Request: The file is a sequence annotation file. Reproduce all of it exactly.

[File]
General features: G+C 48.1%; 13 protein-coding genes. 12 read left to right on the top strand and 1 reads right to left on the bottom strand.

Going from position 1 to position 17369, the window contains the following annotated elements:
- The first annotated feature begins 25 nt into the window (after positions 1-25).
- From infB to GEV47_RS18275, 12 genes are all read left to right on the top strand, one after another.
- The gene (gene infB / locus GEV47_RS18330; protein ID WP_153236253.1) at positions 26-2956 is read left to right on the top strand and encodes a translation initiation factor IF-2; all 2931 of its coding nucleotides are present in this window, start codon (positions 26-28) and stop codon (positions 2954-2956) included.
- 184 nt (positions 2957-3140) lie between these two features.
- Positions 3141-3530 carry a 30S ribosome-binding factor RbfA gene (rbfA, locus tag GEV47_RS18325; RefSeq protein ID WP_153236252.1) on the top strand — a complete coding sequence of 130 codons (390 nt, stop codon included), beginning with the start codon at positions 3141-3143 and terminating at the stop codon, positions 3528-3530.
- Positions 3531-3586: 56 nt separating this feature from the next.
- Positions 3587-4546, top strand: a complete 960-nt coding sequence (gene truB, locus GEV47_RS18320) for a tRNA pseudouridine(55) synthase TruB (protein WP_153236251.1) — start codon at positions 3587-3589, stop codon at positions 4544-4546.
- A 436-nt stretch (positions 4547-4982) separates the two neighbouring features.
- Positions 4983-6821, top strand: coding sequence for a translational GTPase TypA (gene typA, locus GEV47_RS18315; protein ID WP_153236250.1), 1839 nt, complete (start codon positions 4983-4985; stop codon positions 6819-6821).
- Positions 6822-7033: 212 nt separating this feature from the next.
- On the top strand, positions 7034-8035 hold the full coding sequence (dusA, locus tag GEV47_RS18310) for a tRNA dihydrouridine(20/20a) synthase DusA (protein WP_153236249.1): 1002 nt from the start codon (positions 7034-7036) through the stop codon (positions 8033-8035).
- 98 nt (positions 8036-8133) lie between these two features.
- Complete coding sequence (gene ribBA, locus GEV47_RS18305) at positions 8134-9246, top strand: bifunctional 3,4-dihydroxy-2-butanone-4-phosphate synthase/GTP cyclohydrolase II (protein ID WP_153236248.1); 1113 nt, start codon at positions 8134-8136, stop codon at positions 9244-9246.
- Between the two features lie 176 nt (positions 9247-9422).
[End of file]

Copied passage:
General features: G+C 48.1%; 13 protein-coding genes. 12 read left to right on the top strand and 1 reads right to left on the bottom strand.

Going from position 1 to position 17369, the window contains the following annotated elements:
- The first annotated feature begins 25 nt into the window (after positions 1-25).
- From infB to GEV47_RS18275, 12 genes are all read left to right on the top strand, one after another.
- The gene (gene infB / locus GEV47_RS18330; protein ID WP_153236253.1) at positions 26-2956 is read left to right on the top strand and encodes a translation initiation factor IF-2; all 2931 of its coding nucleotides are present in this window, start codon (positions 26-28) and stop codon (positions 2954-2956) included.
- 184 nt (positions 2957-3140) lie between these two features.
- Positions 3141-3530 carry a 30S ribosome-binding factor RbfA gene (rbfA, locus tag GEV47_RS18325; RefSeq protein ID WP_153236252.1) on the top strand — a complete coding sequence of 130 codons (390 nt, stop codon included), beginning with the start codon at positions 3141-3143 and terminating at the stop codon, positions 3528-3530.
- Positions 3531-3586: 56 nt separating this feature from the next.
- Positions 3587-4546, top strand: a complete 960-nt coding sequence (gene truB, locus GEV47_RS18320) for a tRNA pseudouridine(55) synthase TruB (protein WP_153236251.1) — start codon at positions 3587-3589, stop codon at positions 4544-4546.
- A 436-nt stretch (positions 4547-4982) separates the two neighbouring features.
- Positions 4983-6821, top strand: coding sequence for a translational GTPase TypA (gene typA, locus GEV47_RS18315; protein ID WP_153236250.1), 1839 nt, complete (start codon positions 4983-4985; stop codon positions 6819-6821).
- Positions 6822-7033: 212 nt separating this feature from the next.
- On the top strand, positions 7034-8035 hold the full coding sequence (dusA, locus tag GEV47_RS18310) for a tRNA dihydrouridine(20/20a) synthase DusA (protein WP_153236249.1): 1002 nt from the start codon (positions 7034-7036) through the stop codon (positions 8033-8035).
- 98 nt (positions 8036-8133) lie between these two features.
- Complete coding sequence (gene ribBA, locus GEV47_RS18305) at positions 8134-9246, top strand: bifunctional 3,4-dihydroxy-2-butanone-4-phosphate synthase/GTP cyclohydrolase II (protein ID WP_153236248.1); 1113 nt, start codon at positions 8134-8136, stop codon at positions 9244-9246.
- Between the two features lie 176 nt (positions 9247-9422).